• Stock investments.�Help children learn about the ups and downs of the stock market early in life. Then they will most likely be more comfortable with investing when they are adults. Give gifts of stock in companies your children are familiar with to encourage them to follow the stock market.
  • Tax returns.�Taxes are a significant expense that few children consider. Have your child sign his or her tax return. If your child is employed, look at his or her pay-stub together and discuss how taxes work and why they are necessary.

Experts warn parents to teach their children about money in a way that is encouraging, supportive, and fun. Parents should guide and advise their children on purchasing decisions rather than dictate or command. They should also encourage and praise their children's good choices rather than criticizing or rebuking poor choices. Most children will eventually learn from experience when they have made poor purchasing decisions. Experts also counsel parents to be consistent but allow for children's differences when teaching money-management skills; some children are "tightwads" while others can't hold on to a dollar for more than a day.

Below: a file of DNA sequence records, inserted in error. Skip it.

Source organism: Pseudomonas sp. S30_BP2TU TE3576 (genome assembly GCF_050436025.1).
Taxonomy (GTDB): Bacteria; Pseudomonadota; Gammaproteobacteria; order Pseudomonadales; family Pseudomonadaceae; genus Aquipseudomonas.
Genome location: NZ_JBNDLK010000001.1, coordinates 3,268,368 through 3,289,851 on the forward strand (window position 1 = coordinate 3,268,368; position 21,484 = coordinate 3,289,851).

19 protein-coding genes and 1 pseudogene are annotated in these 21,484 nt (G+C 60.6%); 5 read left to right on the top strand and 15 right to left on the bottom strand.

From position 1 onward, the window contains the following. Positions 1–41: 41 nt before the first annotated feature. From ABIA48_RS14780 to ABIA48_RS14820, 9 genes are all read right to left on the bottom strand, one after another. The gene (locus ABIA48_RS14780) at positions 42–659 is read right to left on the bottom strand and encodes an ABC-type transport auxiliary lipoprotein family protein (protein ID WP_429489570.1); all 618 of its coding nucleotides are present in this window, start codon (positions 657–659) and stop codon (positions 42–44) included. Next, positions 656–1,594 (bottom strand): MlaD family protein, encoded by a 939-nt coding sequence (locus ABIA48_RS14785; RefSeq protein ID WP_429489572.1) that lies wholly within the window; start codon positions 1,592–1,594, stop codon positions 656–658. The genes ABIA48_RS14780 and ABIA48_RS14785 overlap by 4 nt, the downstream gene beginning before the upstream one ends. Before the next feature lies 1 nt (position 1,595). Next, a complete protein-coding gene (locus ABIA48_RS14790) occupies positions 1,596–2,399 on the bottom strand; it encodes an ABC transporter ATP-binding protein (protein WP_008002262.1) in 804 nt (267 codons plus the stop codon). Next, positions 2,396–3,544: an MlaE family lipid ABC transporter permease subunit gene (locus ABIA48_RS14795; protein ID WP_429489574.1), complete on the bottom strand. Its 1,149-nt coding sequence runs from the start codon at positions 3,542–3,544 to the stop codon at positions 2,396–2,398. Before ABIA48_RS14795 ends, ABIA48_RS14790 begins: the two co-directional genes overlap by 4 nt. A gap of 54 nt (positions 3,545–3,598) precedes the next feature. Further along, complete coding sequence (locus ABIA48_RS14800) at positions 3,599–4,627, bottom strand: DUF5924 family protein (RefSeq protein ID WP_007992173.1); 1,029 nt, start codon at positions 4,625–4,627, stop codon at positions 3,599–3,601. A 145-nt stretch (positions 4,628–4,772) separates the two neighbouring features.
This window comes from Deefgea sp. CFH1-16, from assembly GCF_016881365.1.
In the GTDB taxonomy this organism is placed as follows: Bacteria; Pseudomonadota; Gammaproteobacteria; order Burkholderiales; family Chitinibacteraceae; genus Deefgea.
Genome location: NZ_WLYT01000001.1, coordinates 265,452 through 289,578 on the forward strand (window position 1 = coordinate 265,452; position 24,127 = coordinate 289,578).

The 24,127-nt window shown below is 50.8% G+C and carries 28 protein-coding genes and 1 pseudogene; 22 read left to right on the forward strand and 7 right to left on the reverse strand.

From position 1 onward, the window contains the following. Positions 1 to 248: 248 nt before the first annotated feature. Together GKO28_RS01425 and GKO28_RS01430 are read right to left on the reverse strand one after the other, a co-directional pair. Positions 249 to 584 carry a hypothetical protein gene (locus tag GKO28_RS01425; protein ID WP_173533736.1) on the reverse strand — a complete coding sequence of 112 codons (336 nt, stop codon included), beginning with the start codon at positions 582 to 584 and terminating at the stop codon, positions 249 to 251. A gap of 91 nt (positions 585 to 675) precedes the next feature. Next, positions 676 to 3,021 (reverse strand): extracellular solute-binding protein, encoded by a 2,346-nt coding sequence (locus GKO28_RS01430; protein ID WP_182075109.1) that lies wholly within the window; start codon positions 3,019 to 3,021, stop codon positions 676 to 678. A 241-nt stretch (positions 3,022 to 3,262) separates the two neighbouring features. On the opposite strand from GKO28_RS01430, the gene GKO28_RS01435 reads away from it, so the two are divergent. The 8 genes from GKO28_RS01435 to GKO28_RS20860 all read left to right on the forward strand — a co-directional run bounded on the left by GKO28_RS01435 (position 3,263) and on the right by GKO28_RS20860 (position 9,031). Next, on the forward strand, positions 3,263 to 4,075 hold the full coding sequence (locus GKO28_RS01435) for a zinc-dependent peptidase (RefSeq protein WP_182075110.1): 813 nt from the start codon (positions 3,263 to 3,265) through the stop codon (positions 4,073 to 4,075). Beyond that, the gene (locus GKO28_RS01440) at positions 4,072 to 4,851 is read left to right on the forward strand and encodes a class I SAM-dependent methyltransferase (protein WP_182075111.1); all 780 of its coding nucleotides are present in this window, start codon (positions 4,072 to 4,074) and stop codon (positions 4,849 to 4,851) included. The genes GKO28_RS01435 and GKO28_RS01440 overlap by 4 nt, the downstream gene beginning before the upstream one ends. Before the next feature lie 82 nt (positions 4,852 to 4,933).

Teaching children money-management skills takes practice and patience. Both parents and children will have to make adjustments and correct themselves when they make mistakes. The key is to be persistent and not get discouraged. Parents who make a conscious effort to teach their children money-management skills will strengthen their relationship with their children and help them to be financially responsible individuals.

There are many helpful resources for teaching children money-management skills. Check out�Money Doesn't Grow on Trees: A Parent's Guide to Raising Financially Responsible Children�by Neale S. Godfrey and Carolina Edwards. Or check out a website such as�http://practicalmoneyskills.com/

Written by Susan Sheldon, graduate research assistant, and edited by Stephen F. Duncan, Professor, School of Family Life, Brigham Young University.